The ends of each tube are sealed by a round disc 48 that is fixedly attached, such as by welding, to the tubes so as to close off an interior of the tubes. The disc 48 further supports a tube axle 50 that extends axially outward from each end of each tube 16, 18.

Preferably, the tubes are connected to the plates 20, 22 by the thrust bearings 38a-38f that are bolted to the plates 20, 22. Where the tubes connect to a hydraulic motor, a shaft having a splined portion and a threaded portion (not shown) is provided wherein the splined portion passes through the bearing and plate and connects to a coupler, which in turn connects to the hydraulic motor. This method of connection is know in the art and taught in U.S. Pat. No. 5,456,549.

As shown, the motors are mounted on a motor plate 49 that is spaced-apart from the drive plate 22. This arrangement permits space to make connections between the axles, splined shafts, and the motors.

In order to prevent skewing, or misalignment, of the tubes relative to the plates 20, 22, and relative to each other, at least one plate, and preferably both plates, are provided with an anti-skew box member 60. With reference to the box member coupled to the drive plate 20, a preferred embodiment of the box member 60 includes a flange plate 62 arranged approximately 90 degrees to the plate 20. The box member 60 further includes a return plate 66 arranged substantially parallel to the plate 20 and approximately 90 degrees to the flange plate 62. A bottom plate 68 is connected to the drive plate 20, the flange plate 62, and the return plate 66 to provide additional rigidity to the box member structure. Additionally, further plates or cross-members may be provided for additional rigidity, such as across the opening from a distal end of the return plate 66 to the drive plate 20.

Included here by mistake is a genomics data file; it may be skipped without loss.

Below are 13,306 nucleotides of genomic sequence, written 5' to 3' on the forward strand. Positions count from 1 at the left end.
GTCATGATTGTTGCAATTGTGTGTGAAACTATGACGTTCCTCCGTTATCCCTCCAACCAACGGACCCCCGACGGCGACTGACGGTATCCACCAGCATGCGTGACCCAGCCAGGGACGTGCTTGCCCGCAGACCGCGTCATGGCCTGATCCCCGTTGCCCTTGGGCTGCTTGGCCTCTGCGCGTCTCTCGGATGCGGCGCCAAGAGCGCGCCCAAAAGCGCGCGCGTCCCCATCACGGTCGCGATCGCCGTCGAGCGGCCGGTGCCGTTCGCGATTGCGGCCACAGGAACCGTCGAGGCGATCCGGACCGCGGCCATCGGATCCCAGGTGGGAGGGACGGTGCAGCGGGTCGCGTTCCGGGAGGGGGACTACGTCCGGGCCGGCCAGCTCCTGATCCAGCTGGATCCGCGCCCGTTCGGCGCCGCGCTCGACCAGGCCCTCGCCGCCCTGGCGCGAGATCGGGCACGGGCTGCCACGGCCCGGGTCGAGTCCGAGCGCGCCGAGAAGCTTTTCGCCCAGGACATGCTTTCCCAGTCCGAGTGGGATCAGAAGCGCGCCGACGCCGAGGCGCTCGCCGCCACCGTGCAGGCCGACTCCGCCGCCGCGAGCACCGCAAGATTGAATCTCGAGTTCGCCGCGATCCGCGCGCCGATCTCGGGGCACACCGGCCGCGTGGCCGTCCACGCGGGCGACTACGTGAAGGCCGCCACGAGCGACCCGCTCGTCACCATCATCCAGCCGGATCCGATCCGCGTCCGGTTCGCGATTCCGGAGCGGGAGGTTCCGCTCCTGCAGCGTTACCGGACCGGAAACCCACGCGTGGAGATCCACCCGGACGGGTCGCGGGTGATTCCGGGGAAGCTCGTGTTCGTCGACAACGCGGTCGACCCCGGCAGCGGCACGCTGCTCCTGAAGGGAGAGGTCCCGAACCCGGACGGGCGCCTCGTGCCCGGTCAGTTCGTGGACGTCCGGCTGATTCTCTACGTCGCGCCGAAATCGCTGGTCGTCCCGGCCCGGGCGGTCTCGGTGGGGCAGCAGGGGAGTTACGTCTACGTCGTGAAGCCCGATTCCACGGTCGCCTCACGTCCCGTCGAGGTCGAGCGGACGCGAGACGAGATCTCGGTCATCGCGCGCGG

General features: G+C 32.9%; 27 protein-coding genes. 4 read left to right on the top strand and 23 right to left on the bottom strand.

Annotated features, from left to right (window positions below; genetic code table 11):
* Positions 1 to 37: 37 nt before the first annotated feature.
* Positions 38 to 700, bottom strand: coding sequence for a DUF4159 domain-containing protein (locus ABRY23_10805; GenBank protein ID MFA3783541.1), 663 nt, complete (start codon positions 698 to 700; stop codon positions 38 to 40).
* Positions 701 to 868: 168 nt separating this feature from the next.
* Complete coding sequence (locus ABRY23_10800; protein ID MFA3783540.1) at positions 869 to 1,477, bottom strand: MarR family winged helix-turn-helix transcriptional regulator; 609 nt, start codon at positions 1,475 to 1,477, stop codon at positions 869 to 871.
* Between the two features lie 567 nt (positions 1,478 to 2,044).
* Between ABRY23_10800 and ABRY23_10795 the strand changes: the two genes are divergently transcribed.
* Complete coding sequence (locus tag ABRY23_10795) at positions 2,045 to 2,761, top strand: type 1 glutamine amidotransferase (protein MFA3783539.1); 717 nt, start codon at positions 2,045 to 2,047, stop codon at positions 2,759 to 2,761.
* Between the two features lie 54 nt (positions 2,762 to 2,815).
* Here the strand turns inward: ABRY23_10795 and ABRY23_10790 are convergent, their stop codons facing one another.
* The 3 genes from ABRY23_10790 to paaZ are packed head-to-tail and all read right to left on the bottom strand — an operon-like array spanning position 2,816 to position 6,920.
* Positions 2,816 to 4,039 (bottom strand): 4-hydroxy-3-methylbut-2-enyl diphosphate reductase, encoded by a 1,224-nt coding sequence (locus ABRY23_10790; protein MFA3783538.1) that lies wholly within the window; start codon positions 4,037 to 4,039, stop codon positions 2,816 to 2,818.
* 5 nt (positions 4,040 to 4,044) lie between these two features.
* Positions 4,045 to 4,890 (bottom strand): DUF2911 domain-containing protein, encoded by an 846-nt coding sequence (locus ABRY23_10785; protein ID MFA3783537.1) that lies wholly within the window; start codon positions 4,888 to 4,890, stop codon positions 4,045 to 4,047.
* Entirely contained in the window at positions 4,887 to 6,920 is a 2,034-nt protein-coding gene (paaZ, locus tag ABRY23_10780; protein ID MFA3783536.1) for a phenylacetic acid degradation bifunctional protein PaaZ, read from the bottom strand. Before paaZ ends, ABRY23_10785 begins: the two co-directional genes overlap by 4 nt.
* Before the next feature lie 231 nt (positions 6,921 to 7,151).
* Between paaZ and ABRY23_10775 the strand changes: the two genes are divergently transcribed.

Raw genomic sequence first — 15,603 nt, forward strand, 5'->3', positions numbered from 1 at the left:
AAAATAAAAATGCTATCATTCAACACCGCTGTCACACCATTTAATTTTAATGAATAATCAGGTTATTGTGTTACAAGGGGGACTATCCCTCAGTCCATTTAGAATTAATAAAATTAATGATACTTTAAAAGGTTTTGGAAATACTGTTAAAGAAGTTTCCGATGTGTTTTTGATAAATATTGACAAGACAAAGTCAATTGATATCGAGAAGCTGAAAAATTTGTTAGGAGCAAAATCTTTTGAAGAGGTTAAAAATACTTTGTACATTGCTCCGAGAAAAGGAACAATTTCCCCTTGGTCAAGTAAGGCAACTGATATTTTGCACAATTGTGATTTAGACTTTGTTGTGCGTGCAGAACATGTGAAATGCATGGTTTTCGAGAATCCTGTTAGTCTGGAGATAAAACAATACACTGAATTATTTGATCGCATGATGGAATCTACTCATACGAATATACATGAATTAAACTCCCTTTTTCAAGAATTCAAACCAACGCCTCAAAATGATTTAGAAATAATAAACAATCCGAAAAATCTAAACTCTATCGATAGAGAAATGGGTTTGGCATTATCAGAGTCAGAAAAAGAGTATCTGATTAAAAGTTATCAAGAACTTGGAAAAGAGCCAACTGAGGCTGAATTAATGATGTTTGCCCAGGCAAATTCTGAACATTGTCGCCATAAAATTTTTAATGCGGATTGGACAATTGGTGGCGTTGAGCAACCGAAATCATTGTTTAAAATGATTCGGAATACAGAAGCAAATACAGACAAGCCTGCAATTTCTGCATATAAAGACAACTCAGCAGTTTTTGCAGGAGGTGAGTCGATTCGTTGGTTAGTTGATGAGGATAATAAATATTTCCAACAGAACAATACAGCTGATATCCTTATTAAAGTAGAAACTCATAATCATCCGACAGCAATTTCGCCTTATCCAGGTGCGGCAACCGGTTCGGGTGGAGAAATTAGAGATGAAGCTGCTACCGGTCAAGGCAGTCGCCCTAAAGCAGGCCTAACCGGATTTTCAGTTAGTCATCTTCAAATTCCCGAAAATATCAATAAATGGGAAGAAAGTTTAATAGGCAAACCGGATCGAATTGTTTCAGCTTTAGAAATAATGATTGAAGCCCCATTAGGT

The anti-skew boxes 60 provide connection of the strike tube to the plates 20 at two spaced-apart locations that are rigidly connected. Accordingly, the relationship of the plates to the strike tube axle is substantially more secure than would be a single point connection between the plates and the strike tube axles. Accordingly, the anti-skew box maintains the drive plate 20 at an orientation substantially orthogonal to the strike tube axle 50 and assists in maintaining the parallel orientation of the drive tube and strike tube.

In alternative embodiments, an anti-skew box member 60 may be located on the strike tube only, the drive tube only, or a combination of the strike tube and the drive tube.

Drive Mechanism and Power Supply